I imagine most gardeners have a favorite flower. For me it is the unassuming Shortia, also known as Oconee Bells. I have grown it in all my gardens, and this week one of my plants here flowered. For me this is always the high point of every gardening year. My photo shows the flower backlit by a hazy sun.
When I lived in central North Carolina, I spent a few years working with John Terres, the former editor of Audubon, on a CD-ROM of the University of North Carolina at Chapel Hill botanical garden, and especially Mason Farm. I had read his book, From Laurel Hill to Siler’s Bog, while still living in Massachusetts. The lyrical descriptions of his adventures had inspired me to move nearby to Pittsboro, less than 20 miles from Chapel Hill.
Soon after moving, I met him serendipitously at a Haw River festival, a wild river only minutes from my home. We had spent several years putting together our photographs along with writings and sketches of his time on the farm. He came weekly to my house so I could record him reading his book in my home studio. Our shared walks and conversations about the farm and its wild inhabitants made me appreciate these woods and meadows even more.
Through my association with the botanical gardens, in 1995 I met Bill Hunt. He was a plant hero who bought and donated land to the University of North Carolina at Chapel Hill. This was developed into the botanical garden and aptly named Hunt Arboretum. He was an expert on southern gardening, lecturing and writing constantly for decades. I arranged for my aunt and uncle to join me on a guided walk by Bill Hunt through his land. My aunt had helped develop the Mohonk Gardens in upstate NY and maintained a keen interest in botany.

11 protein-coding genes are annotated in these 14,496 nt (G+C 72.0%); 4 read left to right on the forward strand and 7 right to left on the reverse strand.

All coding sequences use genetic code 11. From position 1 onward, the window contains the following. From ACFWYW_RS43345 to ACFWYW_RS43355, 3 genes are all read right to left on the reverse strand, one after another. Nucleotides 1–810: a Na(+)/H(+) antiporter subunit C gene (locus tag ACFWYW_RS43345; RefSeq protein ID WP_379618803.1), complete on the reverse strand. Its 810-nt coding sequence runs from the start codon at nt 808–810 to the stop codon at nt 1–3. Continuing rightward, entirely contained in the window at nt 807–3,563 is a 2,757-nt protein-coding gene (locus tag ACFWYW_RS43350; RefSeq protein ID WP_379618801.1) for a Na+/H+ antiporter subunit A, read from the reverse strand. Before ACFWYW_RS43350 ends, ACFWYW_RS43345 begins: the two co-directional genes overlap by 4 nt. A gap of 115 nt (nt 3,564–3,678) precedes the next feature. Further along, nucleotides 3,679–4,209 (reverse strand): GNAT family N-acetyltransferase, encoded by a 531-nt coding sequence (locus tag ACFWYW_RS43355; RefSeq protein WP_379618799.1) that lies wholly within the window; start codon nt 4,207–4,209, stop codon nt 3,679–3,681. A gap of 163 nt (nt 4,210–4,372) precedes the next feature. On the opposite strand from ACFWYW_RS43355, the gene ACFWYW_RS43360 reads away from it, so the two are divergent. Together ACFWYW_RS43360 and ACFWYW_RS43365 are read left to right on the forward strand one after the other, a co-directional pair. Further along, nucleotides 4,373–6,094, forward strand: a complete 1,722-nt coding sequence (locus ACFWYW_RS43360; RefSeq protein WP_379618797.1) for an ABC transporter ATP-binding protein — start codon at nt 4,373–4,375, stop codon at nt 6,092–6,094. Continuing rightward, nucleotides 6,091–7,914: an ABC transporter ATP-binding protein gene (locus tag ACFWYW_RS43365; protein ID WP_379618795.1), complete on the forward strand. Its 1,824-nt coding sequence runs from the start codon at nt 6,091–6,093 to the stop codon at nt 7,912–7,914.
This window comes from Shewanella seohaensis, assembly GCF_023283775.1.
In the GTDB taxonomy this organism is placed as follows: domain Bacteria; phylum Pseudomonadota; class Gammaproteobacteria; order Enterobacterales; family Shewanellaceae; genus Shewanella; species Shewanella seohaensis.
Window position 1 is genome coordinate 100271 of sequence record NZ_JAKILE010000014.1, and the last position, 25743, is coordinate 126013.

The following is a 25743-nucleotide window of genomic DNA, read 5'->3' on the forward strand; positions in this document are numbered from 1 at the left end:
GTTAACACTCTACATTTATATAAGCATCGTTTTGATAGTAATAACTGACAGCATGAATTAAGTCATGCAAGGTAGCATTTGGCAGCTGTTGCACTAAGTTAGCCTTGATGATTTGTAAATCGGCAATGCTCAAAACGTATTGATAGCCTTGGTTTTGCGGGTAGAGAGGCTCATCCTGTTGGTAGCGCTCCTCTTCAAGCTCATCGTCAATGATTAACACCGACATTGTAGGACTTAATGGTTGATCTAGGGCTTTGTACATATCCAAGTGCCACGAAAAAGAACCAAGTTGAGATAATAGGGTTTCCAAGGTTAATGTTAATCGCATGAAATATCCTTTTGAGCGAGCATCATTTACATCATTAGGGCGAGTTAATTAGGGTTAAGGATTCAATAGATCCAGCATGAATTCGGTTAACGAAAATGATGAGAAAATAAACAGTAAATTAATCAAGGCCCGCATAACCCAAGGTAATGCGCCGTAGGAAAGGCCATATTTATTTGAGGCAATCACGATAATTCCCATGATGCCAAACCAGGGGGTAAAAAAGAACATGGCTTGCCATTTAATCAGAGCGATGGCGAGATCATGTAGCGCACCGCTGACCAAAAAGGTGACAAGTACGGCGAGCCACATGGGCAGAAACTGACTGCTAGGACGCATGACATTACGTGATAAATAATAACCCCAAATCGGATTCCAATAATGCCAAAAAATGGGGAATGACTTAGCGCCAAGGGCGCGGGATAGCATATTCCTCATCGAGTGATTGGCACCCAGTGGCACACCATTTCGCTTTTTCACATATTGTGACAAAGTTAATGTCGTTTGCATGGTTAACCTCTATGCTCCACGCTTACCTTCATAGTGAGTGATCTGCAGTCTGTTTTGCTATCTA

Bill was almost 89 but still very graceful. As we walked through the woods, he did deep knee bends to stay limber. As a former dancer, he was more agile than I was, though he was more than 50 years my senior. He spoke about each plant with knowledge and enthusiasm. As we climbed a steep slope, he pointed out Shortia he had planted there and were obviously thriving. This was the first time I saw this almost mythical plant, and it was love at first sight.
Shortia seems a plant that lends itself to obsession, so I don’t feel alone in my affection for it. In 1839 Asa Gray found a specimen in a Paris herbarium that was a new plant to him. It was collected in 1788 by Andre Michaux and had never been identified. He named it Shortia galacifolia and when Gray returned to the U.S. a couple years later, he explored all over the Carolinas in search of it without luck. In 1877 a young botanist collected a specimen, and it was sent to Gray. He arranged another expedition and this time finally saw the plant in the wild, which he called “perhaps the most interesting plant in America.” This is quite high praise from the author of Gray’s Manual of Botany, a definitive book on the flora of the central and northeast U.S. This book was the bane of my existence for one of my graduate classes in botany at Harvard, since I was unable to memorize the entire contents as was suggested by the professor. Asa Gray had established the field of systematic botany when he was a botany professor at Harvard a hundred years earlier, so though at times I resented him for writing such a long and detailed book, it’s hard to stay mad at someone who loved Shortia with such intensity.